In his diary, Silas recorded his life’s ordinary events, tried out ideas, and clearly worked on expressing his perceptions and responses. To me, this is fascinating. To me, ordinary lives and the ordinary events of those lives are fascinating. 


Now I read news of a memoir that will be a must-read for me. Mary Othella Burnette, age 89, was born and raised in Southern Appalachia. After attending a writing workshop for first-time authors, she wrote and self-published the story of her father’s favorite first cousins, a man who died before she herself was born, in the form of a letter to that man she never knew, not wanting community stories that were only preserved in her family’s oral history to be lost to future generations.


If only I had realized that I was living in the last days of the old Black community and had kept a diary of what I experienced. If only you or my father could have written a book for us. What a marvelous history we would have inherited.


I’ve read several books of life in the Southern hills, all of them fascinating, but none before about African-Americans in Appalachia. 


Note that wish – to have “kept a diary of what I experienced.” Again, I think of all the ordinary people, as Alexander McCall Smith’s fictional character muses, all the ordinary lives gone unrecorded. My own grandmother comes to my mind (as she does so often), someone with very minimal education, who worked hard all her life and loved with her whole heart and whose earthly possessions when she died filled only a single cardboard box: some flannel nightgowns, knick-knacks, and snapshots of grandchildren. Or my Aunt Bettie, who died a few days after giving birth, the year before I was born. Bettie died in Nuremberg, where she had been working as a transcriber at the Nuremberg Trials. What must that have been like, hearing those stories of nightmare inhumanity while carrying in her belly a child soon to be born into such a world?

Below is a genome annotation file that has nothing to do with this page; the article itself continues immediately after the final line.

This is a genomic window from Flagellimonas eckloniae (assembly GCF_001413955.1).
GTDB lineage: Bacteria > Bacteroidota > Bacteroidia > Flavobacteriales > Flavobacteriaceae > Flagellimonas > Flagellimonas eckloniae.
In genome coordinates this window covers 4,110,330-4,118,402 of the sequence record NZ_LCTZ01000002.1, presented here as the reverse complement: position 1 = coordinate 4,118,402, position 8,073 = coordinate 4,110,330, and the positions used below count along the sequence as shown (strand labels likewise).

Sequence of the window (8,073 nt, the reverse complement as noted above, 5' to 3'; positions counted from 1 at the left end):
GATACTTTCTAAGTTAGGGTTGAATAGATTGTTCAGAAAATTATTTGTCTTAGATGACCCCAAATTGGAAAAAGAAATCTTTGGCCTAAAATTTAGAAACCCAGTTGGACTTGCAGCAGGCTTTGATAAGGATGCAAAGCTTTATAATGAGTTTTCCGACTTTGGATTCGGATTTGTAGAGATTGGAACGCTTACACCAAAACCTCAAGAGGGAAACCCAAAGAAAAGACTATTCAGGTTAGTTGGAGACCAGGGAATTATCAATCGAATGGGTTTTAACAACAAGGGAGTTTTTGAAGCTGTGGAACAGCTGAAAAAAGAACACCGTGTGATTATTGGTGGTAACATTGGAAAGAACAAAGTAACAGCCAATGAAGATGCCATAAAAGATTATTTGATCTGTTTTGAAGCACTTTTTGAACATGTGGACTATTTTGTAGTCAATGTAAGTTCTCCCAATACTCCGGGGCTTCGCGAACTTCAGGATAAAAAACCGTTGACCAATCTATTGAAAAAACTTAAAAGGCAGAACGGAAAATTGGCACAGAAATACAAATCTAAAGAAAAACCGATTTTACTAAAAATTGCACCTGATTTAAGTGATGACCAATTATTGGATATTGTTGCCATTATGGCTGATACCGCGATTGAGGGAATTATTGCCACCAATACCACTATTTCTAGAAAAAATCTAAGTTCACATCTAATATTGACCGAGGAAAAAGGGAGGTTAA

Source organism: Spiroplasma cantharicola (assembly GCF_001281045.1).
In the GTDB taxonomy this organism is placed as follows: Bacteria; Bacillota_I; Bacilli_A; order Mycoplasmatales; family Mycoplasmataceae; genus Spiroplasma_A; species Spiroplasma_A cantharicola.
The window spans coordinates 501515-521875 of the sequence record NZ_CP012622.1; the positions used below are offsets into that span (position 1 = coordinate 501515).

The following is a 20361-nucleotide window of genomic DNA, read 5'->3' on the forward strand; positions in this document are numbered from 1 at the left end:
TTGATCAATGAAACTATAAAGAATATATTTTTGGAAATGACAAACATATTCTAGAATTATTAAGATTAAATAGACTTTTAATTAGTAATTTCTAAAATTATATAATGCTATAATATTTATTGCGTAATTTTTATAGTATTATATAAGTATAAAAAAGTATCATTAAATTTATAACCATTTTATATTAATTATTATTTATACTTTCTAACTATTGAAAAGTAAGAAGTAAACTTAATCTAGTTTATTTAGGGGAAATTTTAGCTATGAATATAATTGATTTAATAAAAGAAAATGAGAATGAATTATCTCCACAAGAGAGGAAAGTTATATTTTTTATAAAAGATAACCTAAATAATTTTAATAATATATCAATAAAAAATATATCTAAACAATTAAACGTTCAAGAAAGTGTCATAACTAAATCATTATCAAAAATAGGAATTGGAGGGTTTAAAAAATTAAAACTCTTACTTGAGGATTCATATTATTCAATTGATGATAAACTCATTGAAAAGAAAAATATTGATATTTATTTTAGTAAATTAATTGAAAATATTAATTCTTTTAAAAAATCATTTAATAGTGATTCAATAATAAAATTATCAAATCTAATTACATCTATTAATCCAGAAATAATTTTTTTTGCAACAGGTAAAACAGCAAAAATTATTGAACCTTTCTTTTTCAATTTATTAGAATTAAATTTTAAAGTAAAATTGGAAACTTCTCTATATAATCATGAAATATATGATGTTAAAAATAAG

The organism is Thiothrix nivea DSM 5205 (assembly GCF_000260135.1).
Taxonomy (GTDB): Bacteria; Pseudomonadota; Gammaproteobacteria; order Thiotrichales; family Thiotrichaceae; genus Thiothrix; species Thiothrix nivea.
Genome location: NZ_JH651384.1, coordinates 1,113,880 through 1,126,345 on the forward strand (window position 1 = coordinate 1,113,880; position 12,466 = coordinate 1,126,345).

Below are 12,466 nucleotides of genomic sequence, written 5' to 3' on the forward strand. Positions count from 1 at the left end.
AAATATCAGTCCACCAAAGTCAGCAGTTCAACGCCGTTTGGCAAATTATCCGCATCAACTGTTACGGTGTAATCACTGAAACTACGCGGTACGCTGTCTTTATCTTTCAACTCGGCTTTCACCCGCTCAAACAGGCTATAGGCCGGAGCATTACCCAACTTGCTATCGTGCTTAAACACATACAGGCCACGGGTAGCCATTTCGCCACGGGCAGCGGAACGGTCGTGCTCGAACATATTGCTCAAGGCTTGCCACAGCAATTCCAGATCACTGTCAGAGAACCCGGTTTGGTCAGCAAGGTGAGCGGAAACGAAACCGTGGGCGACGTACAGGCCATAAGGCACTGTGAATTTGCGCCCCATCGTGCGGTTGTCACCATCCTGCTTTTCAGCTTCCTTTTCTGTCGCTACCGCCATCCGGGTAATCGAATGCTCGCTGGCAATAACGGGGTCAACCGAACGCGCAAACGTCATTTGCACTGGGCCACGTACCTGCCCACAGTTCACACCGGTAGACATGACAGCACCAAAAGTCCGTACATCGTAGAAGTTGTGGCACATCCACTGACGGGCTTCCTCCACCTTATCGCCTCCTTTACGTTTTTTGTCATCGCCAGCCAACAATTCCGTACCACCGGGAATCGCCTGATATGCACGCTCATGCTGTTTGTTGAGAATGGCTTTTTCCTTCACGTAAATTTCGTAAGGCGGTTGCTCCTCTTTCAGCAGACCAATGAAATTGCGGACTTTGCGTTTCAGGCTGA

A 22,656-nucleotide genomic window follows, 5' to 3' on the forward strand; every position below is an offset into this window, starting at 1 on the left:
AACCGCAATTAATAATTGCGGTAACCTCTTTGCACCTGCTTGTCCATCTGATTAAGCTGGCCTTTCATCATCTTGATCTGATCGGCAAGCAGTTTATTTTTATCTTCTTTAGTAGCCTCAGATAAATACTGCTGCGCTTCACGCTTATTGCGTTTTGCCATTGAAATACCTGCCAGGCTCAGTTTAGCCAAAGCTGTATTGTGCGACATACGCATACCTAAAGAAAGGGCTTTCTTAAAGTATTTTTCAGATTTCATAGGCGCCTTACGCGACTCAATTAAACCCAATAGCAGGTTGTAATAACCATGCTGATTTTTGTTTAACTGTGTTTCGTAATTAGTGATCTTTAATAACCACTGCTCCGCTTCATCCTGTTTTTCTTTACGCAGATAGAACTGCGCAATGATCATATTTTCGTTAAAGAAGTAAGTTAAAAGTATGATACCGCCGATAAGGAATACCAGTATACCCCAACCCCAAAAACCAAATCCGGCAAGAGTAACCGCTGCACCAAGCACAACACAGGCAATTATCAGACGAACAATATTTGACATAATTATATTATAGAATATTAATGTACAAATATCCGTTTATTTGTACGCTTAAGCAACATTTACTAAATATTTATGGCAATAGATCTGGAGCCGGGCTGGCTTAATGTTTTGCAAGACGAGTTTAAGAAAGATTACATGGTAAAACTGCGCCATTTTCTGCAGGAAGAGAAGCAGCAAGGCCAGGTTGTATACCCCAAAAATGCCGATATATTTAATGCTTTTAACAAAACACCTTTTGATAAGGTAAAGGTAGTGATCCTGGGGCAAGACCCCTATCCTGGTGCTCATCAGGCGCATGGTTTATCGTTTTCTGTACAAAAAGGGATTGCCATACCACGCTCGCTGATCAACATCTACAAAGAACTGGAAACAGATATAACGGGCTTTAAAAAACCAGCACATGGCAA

Some people ask, Why keep a diary if no one else reads it? The thing is, no one ever knows on any given day what lies in the future. Young diarists have dreams but no knowledge of what their adult lives will hold. None of us knows what may happen in our own small, ordinary lives or in the larger world around us from one week or year to the next. Even if nothing earth-shaking occurs, there may be value for another generation. Although the 5-year diary my father kept in his late teens has only the briefest of entries and nothing of interest to anyone beyond our family, my sisters and I enjoy word pictures of our father and uncles when they were boys, such as the day one of them got his “first pair of long pants.”

The sun rises, the sun sets. The moon rises, the moon sets. The stars shine. We wait for rain -- or snow. 

What we are not waiting for any longer, however, is a dog. 


Sarah, as everyone knows, was irreplaceable. Sarah was the gold standard of dogs, the standard of excellence, and always will be for us. But while there can never be a replacement for her, life without a dog – it was just too hard! I couldn't bear it! So we started reading newspaper ads, looking online, visiting shelters, and then we came home with Peasy. Peasy needed a home. I needed a dog. It was that simple.